Sweden receives 55 online gambling license applications
Swedenâs gambling regulator has received over 60 applications to operate in the countryâs new regulated market that gets underway next year.
On Friday, Swedenâs Lotteriinspektionen gaming regulatory body announced that it had received 60 applications to operate in the countryâs liberalized gambling market, which is set to kick off on January 1, 2019. Of these applications, 55 are seeking online casino and sports betting licenses.
Lotteriinspektionen added that some of these applications were incomplete and the regulator had begun informing some operators of the need to fill in the blanks or run the risk of not being approved by the regulated marketâs official launch date.
Lotteriinspektionen didnât spare itsel f from criticism, noting that âwe do not have concrete answersâ to questions submitted by operators seeking specifics on their responsible gaming and match integrity obligations.
Lotteriinspektionen similarly suggested that it âcannot provide advance noticeâ of how Swedenâs new gambling legislation should be interpreted regarding advertising and marketing limitations, adding that these questions âwill be clarified through jurisprudence.â
The regulatorâs director general, Camilla Rosenberg, noted that the period between Swedish legislators approving the new gambling law and the launch of the new market was âextremely short.â As such, the regulatorâs âabsolute priority in the autumn is to process applications and make decisions about licenses.â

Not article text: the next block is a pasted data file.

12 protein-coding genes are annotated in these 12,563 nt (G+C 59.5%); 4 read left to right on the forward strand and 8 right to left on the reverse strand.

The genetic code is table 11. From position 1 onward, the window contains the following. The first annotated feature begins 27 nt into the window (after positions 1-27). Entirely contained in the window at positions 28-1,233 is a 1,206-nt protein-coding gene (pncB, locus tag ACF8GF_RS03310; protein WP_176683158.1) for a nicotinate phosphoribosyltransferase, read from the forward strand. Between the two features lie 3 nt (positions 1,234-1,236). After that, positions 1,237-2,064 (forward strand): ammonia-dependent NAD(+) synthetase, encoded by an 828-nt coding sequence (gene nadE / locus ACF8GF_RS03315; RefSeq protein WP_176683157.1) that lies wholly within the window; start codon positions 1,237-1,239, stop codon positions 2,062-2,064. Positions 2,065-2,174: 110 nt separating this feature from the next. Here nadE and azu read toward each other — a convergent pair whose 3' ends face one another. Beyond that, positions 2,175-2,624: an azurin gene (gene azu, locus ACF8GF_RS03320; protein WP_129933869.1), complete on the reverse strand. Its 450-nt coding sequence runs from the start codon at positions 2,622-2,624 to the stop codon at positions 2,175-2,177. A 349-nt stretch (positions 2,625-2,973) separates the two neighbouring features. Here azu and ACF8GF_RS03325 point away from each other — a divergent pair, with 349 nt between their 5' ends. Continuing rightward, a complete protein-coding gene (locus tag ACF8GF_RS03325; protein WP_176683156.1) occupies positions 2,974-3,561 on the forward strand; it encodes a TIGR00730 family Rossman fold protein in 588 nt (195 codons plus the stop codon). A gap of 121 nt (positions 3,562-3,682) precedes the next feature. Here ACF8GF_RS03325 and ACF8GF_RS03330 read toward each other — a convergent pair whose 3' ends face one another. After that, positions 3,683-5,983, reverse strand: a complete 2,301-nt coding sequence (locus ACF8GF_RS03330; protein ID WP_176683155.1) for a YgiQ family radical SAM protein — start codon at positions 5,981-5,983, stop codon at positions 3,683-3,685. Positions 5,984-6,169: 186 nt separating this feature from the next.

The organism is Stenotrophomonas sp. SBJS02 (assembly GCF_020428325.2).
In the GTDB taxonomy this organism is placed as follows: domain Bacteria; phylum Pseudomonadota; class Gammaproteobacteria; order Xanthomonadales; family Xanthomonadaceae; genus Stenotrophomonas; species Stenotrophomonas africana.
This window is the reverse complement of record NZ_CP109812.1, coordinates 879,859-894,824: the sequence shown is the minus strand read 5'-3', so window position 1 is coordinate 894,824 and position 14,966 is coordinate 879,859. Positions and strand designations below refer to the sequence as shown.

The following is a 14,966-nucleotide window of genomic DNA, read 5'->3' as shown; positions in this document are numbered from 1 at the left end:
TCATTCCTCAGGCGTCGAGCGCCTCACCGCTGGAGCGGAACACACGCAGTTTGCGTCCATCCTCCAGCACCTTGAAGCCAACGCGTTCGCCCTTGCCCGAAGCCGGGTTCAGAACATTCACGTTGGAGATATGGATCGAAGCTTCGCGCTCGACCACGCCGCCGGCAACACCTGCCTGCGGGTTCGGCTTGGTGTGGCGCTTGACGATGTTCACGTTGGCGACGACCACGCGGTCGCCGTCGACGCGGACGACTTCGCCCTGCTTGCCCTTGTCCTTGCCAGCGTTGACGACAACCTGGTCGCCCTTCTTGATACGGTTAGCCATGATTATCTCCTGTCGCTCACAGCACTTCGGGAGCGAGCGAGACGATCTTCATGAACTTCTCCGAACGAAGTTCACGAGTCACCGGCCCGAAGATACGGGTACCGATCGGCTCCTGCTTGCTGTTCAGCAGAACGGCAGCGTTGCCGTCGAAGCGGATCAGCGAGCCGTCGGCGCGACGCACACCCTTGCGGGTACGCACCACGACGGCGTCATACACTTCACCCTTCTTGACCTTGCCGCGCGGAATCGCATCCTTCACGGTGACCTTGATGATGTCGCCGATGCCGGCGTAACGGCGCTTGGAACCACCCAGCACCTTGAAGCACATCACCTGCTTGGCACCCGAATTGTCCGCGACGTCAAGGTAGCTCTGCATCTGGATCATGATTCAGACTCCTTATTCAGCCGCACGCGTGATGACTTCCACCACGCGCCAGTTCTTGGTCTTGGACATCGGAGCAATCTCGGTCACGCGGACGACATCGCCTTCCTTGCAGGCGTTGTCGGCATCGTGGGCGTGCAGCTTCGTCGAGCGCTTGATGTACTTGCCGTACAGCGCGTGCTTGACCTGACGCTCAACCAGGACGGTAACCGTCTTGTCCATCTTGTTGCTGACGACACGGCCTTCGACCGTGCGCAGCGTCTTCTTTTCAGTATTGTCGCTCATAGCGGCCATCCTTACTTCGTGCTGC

Last week, Louise NylÃ©n, VP of mobile gaming operator LeoVegas, told a Stockholm seminar that it would have been better had the government clarified the new marketâ s rules and regulations before licensees go live.
As quoted by local financial tabloid Dagens Industri, NylÃ©n also cautioned Sweden against getting too restrictive regarding operatorsâ ability to advertise. NylÃ©n cited the recent experience in Italy, which enacted a blanket ban on gambling advertising, resulting in online operators not holding Italian licenses surging to the top of Googleâs search rankings.
Hiccups aside, Swedenâs application flood speaks volumes about the need for jurisdictions to enact sensible rules for online operators, including a reasonable rate of taxation (in Swedenâs case, 18% of revenue) and few restrictions on the types of online products that can be offered. Studies have shown this is the only way to effectively âchannelâ local gamblers to locally licensed sites.
Compare Swedenâs experience to that of Poland, which launched its liberalized online gambling market in April 2017, but has so far issued only 10 onli ne licenses. Operators have complained about Poland allowing online licensees to offer anything other than sports betting, while taxing that betting at 12% of turnover.